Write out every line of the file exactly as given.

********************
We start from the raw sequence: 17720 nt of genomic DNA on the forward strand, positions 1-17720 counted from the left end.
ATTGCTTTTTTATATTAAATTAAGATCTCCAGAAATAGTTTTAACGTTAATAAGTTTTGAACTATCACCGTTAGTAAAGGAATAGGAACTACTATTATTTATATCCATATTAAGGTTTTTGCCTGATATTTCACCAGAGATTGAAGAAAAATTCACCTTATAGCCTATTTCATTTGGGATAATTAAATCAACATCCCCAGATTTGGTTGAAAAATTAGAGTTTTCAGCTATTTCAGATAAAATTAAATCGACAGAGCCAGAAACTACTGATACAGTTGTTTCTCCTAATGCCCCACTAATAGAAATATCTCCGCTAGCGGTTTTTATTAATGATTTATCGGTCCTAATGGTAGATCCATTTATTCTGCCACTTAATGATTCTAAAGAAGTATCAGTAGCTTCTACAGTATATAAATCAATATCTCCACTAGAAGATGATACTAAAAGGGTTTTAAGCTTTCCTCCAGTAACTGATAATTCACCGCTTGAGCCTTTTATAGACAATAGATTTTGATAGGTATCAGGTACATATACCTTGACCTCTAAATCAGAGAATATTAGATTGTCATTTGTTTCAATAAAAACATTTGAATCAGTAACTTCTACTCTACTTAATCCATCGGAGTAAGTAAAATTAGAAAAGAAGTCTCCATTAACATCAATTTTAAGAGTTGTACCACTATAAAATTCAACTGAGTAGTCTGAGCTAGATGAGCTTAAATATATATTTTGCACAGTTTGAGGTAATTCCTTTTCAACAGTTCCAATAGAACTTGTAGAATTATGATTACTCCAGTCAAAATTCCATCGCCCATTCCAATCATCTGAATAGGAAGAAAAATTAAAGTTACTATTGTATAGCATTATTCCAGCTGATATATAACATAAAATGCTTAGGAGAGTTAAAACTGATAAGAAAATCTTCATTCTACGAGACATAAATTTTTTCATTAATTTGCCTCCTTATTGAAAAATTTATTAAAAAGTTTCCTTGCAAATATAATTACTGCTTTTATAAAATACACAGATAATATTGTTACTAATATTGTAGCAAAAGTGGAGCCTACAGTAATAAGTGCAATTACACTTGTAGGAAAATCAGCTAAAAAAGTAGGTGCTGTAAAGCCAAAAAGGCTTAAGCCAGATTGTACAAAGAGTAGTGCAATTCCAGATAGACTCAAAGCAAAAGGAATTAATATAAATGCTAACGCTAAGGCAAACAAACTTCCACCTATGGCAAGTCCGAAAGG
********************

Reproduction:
We start from the raw sequence: 17720 nt of genomic DNA on the forward strand, positions 1-17720 counted from the left end.
ATTGCTTTTTTATATTAAATTAAGATCTCCAGAAATAGTTTTAACGTTAATAAGTTTTGAACTATCACCGTTAGTAAAGGAATAGGAACTACTATTATTTATATCCATATTAAGGTTTTTGCCTGATATTTCACCAGAGATTGAAGAAAAATTCACCTTATAGCCTATTTCATTTGGGATAATTAAATCAACATCCCCAGATTTGGTTGAAAAATTAGAGTTTTCAGCTATTTCAGATAAAATTAAATCGACAGAGCCAGAAACTACTGATACAGTTGTTTCTCCTAATGCCCCACTAATAGAAATATCTCCGCTAGCGGTTTTTATTAATGATTTATCGGTCCTAATGGTAGATCCATTTATTCTGCCACTTAATGATTCTAAAGAAGTATCAGTAGCTTCTACAGTATATAAATCAATATCTCCACTAGAAGATGATACTAAAAGGGTTTTAAGCTTTCCTCCAGTAACTGATAATTCACCGCTTGAGCCTTTTATAGACAATAGATTTTGATAGGTATCAGGTACATATACCTTGACCTCTAAATCAGAGAATATTAGATTGTCATTTGTTTCAATAAAAACATTTGAATCAGTAACTTCTACTCTACTTAATCCATCGGAGTAAGTAAAATTAGAAAAGAAGTCTCCATTAACATCAATTTTAAGAGTTGTACCACTATAAAATTCAACTGAGTAGTCTGAGCTAGATGAGCTTAAATATATATTTTGCACAGTTTGAGGTAATTCCTTTTCAACAGTTCCAATAGAACTTGTAGAATTATGATTACTCCAGTCAAAATTCCATCGCCCATTCCAATCATCTGAATAGGAAGAAAAATTAAAGTTACTATTGTATAGCATTATTCCAGCTGATATATAACATAAAATGCTTAGGAGAGTTAAAACTGATAAGAAAATCTTCATTCTACGAGACATAAATTTTTTCATTAATTTGCCTCCTTATTGAAAAATTTATTAAAAAGTTTCCTTGCAAATATAATTACTGCTTTTATAAAATACACAGATAATATTGTTACTAATATTGTAGCAAAAGTGGAGCCTACAGTAATAAGTGCAATTACACTTGTAGGAAAATCAGCTAAAAAAGTAGGTGCTGTAAAGCCAAAAAGGCTTAAGCCAGATTGTACAAAGAGTAGTGCAATTCCAGATAGACTCAAAGCAAAAGGAATTAATATAAATGCTAACGCTAAGGCAAACAAACTTCCACCTATGGCAAGTCCGAAAGG